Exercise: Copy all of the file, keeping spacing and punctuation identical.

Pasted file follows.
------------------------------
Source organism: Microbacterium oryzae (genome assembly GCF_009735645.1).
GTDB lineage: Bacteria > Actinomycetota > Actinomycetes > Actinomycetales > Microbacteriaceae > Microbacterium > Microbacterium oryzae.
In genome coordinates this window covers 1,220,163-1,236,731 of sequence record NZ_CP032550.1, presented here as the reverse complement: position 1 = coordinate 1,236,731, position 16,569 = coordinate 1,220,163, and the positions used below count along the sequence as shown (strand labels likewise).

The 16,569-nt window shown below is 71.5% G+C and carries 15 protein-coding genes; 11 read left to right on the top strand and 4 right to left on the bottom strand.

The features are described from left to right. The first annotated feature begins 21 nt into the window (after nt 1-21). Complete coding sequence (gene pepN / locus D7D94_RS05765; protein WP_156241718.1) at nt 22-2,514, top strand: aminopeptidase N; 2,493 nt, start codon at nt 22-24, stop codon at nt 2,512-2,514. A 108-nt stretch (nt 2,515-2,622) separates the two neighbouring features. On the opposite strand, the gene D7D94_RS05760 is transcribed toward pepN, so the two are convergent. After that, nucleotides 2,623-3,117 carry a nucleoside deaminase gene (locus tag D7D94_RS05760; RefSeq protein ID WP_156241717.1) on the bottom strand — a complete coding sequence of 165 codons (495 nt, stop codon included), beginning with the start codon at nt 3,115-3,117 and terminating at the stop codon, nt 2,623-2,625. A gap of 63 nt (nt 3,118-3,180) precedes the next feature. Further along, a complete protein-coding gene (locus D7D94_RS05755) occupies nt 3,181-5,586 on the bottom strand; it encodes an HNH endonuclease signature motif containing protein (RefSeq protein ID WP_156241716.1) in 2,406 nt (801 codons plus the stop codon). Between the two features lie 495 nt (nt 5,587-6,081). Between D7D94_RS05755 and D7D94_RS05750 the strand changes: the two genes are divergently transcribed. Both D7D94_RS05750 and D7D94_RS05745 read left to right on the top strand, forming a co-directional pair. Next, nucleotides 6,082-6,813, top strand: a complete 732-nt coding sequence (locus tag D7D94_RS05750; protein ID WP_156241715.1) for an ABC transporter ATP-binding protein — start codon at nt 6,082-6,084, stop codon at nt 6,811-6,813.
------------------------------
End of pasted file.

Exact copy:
Source organism: Microbacterium oryzae (genome assembly GCF_009735645.1).
GTDB lineage: Bacteria > Actinomycetota > Actinomycetes > Actinomycetales > Microbacteriaceae > Microbacterium > Microbacterium oryzae.
In genome coordinates this window covers 1,220,163-1,236,731 of sequence record NZ_CP032550.1, presented here as the reverse complement: position 1 = coordinate 1,236,731, position 16,569 = coordinate 1,220,163, and the positions used below count along the sequence as shown (strand labels likewise).

The 16,569-nt window shown below is 71.5% G+C and carries 15 protein-coding genes; 11 read left to right on the top strand and 4 right to left on the bottom strand.

The features are described from left to right. The first annotated feature begins 21 nt into the window (after nt 1-21). Complete coding sequence (gene pepN / locus D7D94_RS05765; protein WP_156241718.1) at nt 22-2,514, top strand: aminopeptidase N; 2,493 nt, start codon at nt 22-24, stop codon at nt 2,512-2,514. A 108-nt stretch (nt 2,515-2,622) separates the two neighbouring features. On the opposite strand, the gene D7D94_RS05760 is transcribed toward pepN, so the two are convergent. After that, nucleotides 2,623-3,117 carry a nucleoside deaminase gene (locus tag D7D94_RS05760; RefSeq protein ID WP_156241717.1) on the bottom strand — a complete coding sequence of 165 codons (495 nt, stop codon included), beginning with the start codon at nt 3,115-3,117 and terminating at the stop codon, nt 2,623-2,625. A gap of 63 nt (nt 3,118-3,180) precedes the next feature. Further along, a complete protein-coding gene (locus D7D94_RS05755) occupies nt 3,181-5,586 on the bottom strand; it encodes an HNH endonuclease signature motif containing protein (RefSeq protein ID WP_156241716.1) in 2,406 nt (801 codons plus the stop codon). Between the two features lie 495 nt (nt 5,587-6,081). Between D7D94_RS05755 and D7D94_RS05750 the strand changes: the two genes are divergently transcribed. Both D7D94_RS05750 and D7D94_RS05745 read left to right on the top strand, forming a co-directional pair. Next, nucleotides 6,082-6,813, top strand: a complete 732-nt coding sequence (locus tag D7D94_RS05750; protein ID WP_156241715.1) for an ABC transporter ATP-binding protein — start codon at nt 6,082-6,084, stop codon at nt 6,811-6,813.